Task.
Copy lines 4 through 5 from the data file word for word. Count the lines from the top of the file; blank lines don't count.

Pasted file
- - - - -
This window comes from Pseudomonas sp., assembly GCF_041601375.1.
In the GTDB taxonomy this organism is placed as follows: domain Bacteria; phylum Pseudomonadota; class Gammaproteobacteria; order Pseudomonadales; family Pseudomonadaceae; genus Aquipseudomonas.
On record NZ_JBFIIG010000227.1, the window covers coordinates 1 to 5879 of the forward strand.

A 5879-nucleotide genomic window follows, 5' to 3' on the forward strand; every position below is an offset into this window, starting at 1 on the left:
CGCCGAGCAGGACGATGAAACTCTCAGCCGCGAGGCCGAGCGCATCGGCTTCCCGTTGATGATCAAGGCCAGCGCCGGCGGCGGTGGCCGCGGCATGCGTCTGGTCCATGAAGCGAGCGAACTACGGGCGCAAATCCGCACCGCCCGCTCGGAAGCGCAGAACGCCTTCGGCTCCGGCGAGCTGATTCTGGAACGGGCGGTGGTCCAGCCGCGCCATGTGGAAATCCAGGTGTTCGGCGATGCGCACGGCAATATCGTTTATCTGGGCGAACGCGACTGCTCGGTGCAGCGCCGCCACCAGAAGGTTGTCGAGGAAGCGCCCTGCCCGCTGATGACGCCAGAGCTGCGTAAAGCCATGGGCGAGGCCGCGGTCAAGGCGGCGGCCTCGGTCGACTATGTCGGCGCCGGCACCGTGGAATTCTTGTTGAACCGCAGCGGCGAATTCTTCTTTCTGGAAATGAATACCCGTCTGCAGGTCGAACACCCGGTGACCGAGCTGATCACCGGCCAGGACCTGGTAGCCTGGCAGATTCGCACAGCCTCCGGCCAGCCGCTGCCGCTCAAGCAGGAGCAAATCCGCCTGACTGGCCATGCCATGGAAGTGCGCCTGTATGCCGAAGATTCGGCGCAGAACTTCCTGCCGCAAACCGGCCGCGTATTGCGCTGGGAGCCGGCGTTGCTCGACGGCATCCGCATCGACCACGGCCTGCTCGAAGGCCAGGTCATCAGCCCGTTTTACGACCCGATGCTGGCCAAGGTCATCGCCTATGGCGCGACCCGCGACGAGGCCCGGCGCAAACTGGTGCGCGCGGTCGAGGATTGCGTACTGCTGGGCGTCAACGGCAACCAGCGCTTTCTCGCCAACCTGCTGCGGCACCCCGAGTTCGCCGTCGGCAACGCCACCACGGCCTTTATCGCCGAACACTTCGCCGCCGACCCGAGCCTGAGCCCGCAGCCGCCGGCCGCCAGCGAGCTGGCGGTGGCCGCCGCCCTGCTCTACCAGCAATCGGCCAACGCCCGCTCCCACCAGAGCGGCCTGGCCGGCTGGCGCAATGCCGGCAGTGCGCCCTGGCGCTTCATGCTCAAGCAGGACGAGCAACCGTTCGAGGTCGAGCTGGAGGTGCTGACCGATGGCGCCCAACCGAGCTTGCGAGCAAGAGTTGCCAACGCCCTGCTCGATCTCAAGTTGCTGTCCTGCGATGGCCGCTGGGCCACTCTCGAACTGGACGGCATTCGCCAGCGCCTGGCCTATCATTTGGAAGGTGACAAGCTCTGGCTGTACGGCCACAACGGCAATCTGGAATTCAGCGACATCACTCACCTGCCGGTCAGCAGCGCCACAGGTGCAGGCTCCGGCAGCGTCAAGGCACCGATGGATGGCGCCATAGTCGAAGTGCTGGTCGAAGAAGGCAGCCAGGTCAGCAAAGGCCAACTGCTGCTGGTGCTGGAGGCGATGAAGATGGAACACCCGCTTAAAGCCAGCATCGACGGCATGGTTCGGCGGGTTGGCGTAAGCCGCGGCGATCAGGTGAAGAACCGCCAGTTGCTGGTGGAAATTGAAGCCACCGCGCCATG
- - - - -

A 5879-nucleotide genomic window follows, 5' to 3' on the forward strand; every position below is an offset into this window, starting at 1 on the left:
CGCCGAGCAGGACGATGAAACTCTCAGCCGCGAGGCCGAGCGCATCGGCTTCCCGTTGATGATCAAGGCCAGCGCCGGCGGCGGTGGCCGCGGCATGCGTCTGGTCCATGAAGCGAGCGAACTACGGGCGCAAATCCGCACCGCCCGCTCGGAAGCGCAGAACGCCTTCGGCTCCGGCGAGCTGATTCTGGAACGGGCGGTGGTCCAGCCGCGCCATGTGGAAATCCAGGTGTTCGGCGATGCGCACGGCAATATCGTTTATCTGGGCGAACGCGACTGCTCGGTGCAGCGCCGCCACCAGAAGGTTGTCGAGGAAGCGCCCTGCCCGCTGATGACGCCAGAGCTGCGTAAAGCCATGGGCGAGGCCGCGGTCAAGGCGGCGGCCTCGGTCGACTATGTCGGCGCCGGCACCGTGGAATTCTTGTTGAACCGCAGCGGCGAATTCTTCTTTCTGGAAATGAATACCCGTCTGCAGGTCGAACACCCGGTGACCGAGCTGATCACCGGCCAGGACCTGGTAGCCTGGCAGATTCGCACAGCCTCCGGCCAGCCGCTGCCGCTCAAGCAGGAGCAAATCCGCCTGACTGGCCATGCCATGGAAGTGCGCCTGTATGCCGAAGATTCGGCGCAGAACTTCCTGCCGCAAACCGGCCGCGTATTGCGCTGGGAGCCGGCGTTGCTCGACGGCATCCGCATCGACCACGGCCTGCTCGAAGGCCAGGTCATCAGCCCGTTTTACGACCCGATGCTGGCCAAGGTCATCGCCTATGGCGCGACCCGCGACGAGGCCCGGCGCAAACTGGTGCGCGCGGTCGAGGATTGCGTACTGCTGGGCGTCAACGGCAACCAGCGCTTTCTCGCCAACCTGCTGCGGCACCCCGAGTTCGCCGTCGGCAACGCCACCACGGCCTTTATCGCCGAACACTTCGCCGCCGACCCGAGCCTGAGCCCGCAGCCGCCGGCCGCCAGCGAGCTGGCGGTGGCCGCCGCCCTGCTCTACCAGCAATCGGCCAACGCCCGCTCCCACCAGAGCGGCCTGGCCGGCTGGCGCAATGCCGGCAGTGCGCCCTGGCGCTTCATGCTCAAGCAGGACGAGCAACCGTTCGAGGTCGAGCTGGAGGTGCTGACCGATGGCGCCCAACCGAGCTTGCGAGCAAGAGTTGCCAACGCCCTGCTCGATCTCAAGTTGCTGTCCTGCGATGGCCGCTGGGCCACTCTCGAACTGGACGGCATTCGCCAGCGCCTGGCCTATCATTTGGAAGGTGACAAGCTCTGGCTGTACGGCCACAACGGCAATCTGGAATTCAGCGACATCACTCACCTGCCGGTCAGCAGCGCCACAGGTGCAGGCTCCGGCAGCGTCAAGGCACCGATGGATGGCGCCATAGTCGAAGTGCTGGTCGAAGAAGGCAGCCAGGTCAGCAAAGGCCAACTGCTGCTGGTGCTGGAGGCGATGAAGATGGAACACCCGCTTAAAGCCAGCATCGACGGCATGGTTCGGCGGGTTGGCGTAAGCCGCGGCGATCAGGTGAAGAACCGCCAGTTGCTGGTGGAAATTGAAGCCACCGCGCCATG